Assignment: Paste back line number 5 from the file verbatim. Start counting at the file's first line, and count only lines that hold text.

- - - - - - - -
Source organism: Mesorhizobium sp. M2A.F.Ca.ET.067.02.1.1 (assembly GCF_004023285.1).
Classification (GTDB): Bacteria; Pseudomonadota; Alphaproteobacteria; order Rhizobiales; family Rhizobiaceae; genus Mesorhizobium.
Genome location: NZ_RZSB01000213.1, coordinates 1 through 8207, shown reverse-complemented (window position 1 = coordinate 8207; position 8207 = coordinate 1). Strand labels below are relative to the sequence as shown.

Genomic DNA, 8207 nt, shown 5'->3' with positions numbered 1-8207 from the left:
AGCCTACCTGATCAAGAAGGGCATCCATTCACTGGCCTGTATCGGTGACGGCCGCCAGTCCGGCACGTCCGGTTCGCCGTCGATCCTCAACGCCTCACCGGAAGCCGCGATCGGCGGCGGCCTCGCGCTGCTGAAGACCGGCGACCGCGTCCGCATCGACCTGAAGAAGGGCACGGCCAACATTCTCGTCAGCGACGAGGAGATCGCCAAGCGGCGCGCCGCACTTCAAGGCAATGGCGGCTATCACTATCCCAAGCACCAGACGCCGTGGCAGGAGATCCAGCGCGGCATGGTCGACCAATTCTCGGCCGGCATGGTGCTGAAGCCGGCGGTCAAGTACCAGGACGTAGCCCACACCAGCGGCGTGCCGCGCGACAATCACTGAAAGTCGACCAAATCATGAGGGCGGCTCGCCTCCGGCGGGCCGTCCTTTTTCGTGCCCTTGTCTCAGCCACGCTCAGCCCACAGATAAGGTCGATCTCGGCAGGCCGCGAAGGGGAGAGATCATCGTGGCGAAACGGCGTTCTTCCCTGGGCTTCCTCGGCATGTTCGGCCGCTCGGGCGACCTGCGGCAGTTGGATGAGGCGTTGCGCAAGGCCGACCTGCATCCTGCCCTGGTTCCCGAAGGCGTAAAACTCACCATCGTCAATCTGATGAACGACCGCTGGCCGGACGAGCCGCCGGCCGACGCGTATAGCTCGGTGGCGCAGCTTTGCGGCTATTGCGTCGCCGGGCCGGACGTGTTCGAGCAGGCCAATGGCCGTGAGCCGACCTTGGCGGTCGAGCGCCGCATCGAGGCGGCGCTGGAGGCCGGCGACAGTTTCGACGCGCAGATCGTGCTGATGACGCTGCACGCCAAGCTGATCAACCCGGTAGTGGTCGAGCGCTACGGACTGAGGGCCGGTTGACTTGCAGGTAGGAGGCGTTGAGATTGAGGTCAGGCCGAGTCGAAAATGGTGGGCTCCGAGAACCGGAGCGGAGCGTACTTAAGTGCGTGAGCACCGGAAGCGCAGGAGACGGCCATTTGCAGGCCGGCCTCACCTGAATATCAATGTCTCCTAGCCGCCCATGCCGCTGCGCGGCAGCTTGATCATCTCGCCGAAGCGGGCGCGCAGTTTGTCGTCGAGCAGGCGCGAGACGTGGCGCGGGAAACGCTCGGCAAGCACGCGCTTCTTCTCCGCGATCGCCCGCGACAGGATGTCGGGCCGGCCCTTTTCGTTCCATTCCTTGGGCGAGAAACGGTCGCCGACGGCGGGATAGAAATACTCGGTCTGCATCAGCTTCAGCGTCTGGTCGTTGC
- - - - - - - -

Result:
AGCCTACCTGATCAAGAAGGGCATCCATTCACTGGCCTGTATCGGTGACGGCCGCCAGTCCGGCACGTCCGGTTCGCCGTCGATCCTCAACGCCTCACCGGAAGCCGCGATCGGCGGCGGCCTCGCGCTGCTGAAGACCGGCGACCGCGTCCGCATCGACCTGAAGAAGGGCACGGCCAACATTCTCGTCAGCGACGAGGAGATCGCCAAGCGGCGCGCCGCACTTCAAGGCAATGGCGGCTATCACTATCCCAAGCACCAGACGCCGTGGCAGGAGATCCAGCGCGGCATGGTCGACCAATTCTCGGCCGGCATGGTGCTGAAGCCGGCGGTCAAGTACCAGGACGTAGCCCACACCAGCGGCGTGCCGCGCGACAATCACTGAAAGTCGACCAAATCATGAGGGCGGCTCGCCTCCGGCGGGCCGTCCTTTTTCGTGCCCTTGTCTCAGCCACGCTCAGCCCACAGATAAGGTCGATCTCGGCAGGCCGCGAAGGGGAGAGATCATCGTGGCGAAACGGCGTTCTTCCCTGGGCTTCCTCGGCATGTTCGGCCGCTCGGGCGACCTGCGGCAGTTGGATGAGGCGTTGCGCAAGGCCGACCTGCATCCTGCCCTGGTTCCCGAAGGCGTAAAACTCACCATCGTCAATCTGATGAACGACCGCTGGCCGGACGAGCCGCCGGCCGACGCGTATAGCTCGGTGGCGCAGCTTTGCGGCTATTGCGTCGCCGGGCCGGACGTGTTCGAGCAGGCCAATGGCCGTGAGCCGACCTTGGCGGTCGAGCGCCGCATCGAGGCGGCGCTGGAGGCCGGCGACAGTTTCGACGCGCAGATCGTGCTGATGACGCTGCACGCCAAGCTGATCAACCCGGTAGTGGTCGAGCGCTACGGACTGAGGGCCGGTTGACTTGCAGGTAGGAGGCGTTGAGATTGAGGTCAGGCCGAGTCGAAAATGGTGGGCTCCGAGAACCGGAGCGGAGCGTACTTAAGTGCGTGAGCACCGGAAGCGCAGGAGACGGCCATTTGCAGGCCGGCCTCACCTGAATATCAATGTCTCCTAGCCGCCCATGCCGCTGCGCGGCAGCTTGATCATCTCGCCGAAGCGGGCGCGCAGTTTGTCGTCGAGCAGGCGCGAGACGTGGCGCGGGAAACGCTCGGCAAGCACGCGCTTCTTCTCCGCGATCGCCCGCGACAGGATGTCGGGCCGGCCCTTTTCGTTCCATTCCTTGGGCGAGAAACGGTCGCCGACGGCGGGATAGAAATACTCGGTCTGCATCAGCTTCAGCGTCTGGTCGTTGC